|Musical Style: Melodic Rock||Produced By: Michael Voss|
|Record Label: A-Minor||Country Of Origin: Germany|
|Year Released: 2010||Artist Website:|
|Tracks: 11||Rating: 60%|
|Running Time: 42:10|
Germany’s Mad Max has been on quite the comeback trail as of late. The group returned in 1999 after a ten year hiatus by releasing its fifth full length album, Never Say Never, prior to following up with Night Of The White Rock and White Sands in 2006 and 2007 respectively. The three found Mad Max recapturing its glory – NOTWR received an 85% Angelic Warlord review and WS 80% - with its unique brand of Scorpions meets Stryper eighties influenced melodic metal and hard rock.
Mad Max celebrated its twenty-fifth anniversary on Here We Are from 2008 by enlisting the songwriting skills of many of their colleagues in the music business, including Joe Lynn Turner, Michael Schenker, Oz Fox, Jeff Scott Soto, Ken Tamplin, Axel Rudi Pell and David Readman. I found the album a mixed bag musically (75% review) in that its fourteen tracks included a bit too much filler. It must be noted, nevertheless, that the better material to Here We Are was well up to the group’s standards.
Finally, Mad Max got to fulfill its long term dream by performing in America for the first time at the Rocklahoma Festival in the summer of 2009. On a side note: The group was set to establish itself in the USA in its late eighties heyday but broke up before this could be realized. After performing with Night Ranger, Stryper, Ratt, Warrant, LA Guns and Twister Sister, Mad Max, unduly inspired, went directly into the studio upon returning home to record its ninth studio album from July of 2010, the aptly entitled Welcome America.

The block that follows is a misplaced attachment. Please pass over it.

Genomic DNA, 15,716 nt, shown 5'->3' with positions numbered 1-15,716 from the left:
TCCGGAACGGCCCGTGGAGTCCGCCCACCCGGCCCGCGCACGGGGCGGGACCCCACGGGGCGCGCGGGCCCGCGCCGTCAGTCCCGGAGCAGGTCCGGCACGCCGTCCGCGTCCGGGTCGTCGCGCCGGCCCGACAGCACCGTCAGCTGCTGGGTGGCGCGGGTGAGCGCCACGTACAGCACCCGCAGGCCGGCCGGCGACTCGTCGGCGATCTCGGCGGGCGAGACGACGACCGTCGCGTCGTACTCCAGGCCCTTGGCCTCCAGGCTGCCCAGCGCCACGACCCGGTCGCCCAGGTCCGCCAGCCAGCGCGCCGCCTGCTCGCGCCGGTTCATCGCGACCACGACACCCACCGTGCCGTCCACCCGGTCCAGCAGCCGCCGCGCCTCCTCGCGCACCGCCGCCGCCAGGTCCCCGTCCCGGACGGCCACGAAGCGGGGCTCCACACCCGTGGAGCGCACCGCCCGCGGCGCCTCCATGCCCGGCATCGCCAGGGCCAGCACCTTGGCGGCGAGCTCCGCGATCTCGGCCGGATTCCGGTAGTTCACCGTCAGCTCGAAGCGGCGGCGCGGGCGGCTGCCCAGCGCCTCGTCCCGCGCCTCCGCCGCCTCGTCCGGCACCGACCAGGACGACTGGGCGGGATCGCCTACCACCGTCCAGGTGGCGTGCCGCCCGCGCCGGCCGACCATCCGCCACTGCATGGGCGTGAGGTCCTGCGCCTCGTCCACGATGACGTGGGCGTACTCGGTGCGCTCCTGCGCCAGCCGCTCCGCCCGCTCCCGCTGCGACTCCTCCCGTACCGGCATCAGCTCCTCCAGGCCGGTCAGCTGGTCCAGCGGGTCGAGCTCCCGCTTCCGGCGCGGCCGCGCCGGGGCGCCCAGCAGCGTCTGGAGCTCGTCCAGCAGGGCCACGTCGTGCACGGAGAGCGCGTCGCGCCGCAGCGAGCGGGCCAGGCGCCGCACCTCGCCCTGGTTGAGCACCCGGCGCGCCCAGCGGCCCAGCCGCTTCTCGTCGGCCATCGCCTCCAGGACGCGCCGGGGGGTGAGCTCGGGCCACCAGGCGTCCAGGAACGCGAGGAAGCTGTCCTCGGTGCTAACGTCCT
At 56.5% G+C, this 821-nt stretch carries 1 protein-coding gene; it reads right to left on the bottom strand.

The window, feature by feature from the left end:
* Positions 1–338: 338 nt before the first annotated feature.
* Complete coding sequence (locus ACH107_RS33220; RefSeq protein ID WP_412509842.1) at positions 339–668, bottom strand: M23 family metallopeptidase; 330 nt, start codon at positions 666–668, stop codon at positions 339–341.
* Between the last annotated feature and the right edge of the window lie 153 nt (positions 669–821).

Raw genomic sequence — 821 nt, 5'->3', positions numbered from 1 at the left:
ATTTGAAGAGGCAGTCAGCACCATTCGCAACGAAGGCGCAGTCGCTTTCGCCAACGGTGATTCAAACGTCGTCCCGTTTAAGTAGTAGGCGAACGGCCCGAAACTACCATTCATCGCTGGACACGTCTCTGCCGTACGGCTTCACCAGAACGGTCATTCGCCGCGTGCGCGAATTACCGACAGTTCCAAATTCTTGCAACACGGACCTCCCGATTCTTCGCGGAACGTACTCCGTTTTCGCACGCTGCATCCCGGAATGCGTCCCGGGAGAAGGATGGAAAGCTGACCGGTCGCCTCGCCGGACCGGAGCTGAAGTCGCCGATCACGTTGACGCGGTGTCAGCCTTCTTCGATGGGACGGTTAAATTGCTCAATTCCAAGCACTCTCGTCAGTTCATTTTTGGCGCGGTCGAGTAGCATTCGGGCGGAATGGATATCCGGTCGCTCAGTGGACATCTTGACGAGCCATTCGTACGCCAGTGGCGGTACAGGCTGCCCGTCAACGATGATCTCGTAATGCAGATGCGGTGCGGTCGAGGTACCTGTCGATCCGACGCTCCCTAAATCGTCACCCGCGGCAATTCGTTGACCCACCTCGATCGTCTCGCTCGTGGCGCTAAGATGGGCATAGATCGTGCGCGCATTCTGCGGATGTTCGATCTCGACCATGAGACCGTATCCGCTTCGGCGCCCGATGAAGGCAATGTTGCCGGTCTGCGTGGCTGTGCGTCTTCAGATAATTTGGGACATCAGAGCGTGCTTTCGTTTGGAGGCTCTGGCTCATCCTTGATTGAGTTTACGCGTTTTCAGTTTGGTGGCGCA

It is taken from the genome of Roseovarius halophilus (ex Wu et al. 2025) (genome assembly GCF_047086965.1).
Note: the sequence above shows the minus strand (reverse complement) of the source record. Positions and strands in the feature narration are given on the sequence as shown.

Perhaps Mad Max got caught up in the emotion of the moment of its first USA appearance, but the decision to perform at Rocklahoma and write and record a new album from scratch within the same month might not have been the best idea. The upshot is a work that comes across rushed with many of the songs having an “incomplete” or “half done” feel as if the guys were hurrying in the studio and did not take the time to adequately polish their new material. Welcome America, as a result, proves inconsistent in that I find myself hitting the skip button a few too many times. That said, not unlike Here We Are, it does feature its share of finer moments that have “classic Mad Max” written all over them- the problem is that there simply are simply not enough of them. So I guess the best way to describe the album would be frustratingly erratic while flirting with the potential the group displayed on NOTWR and WS.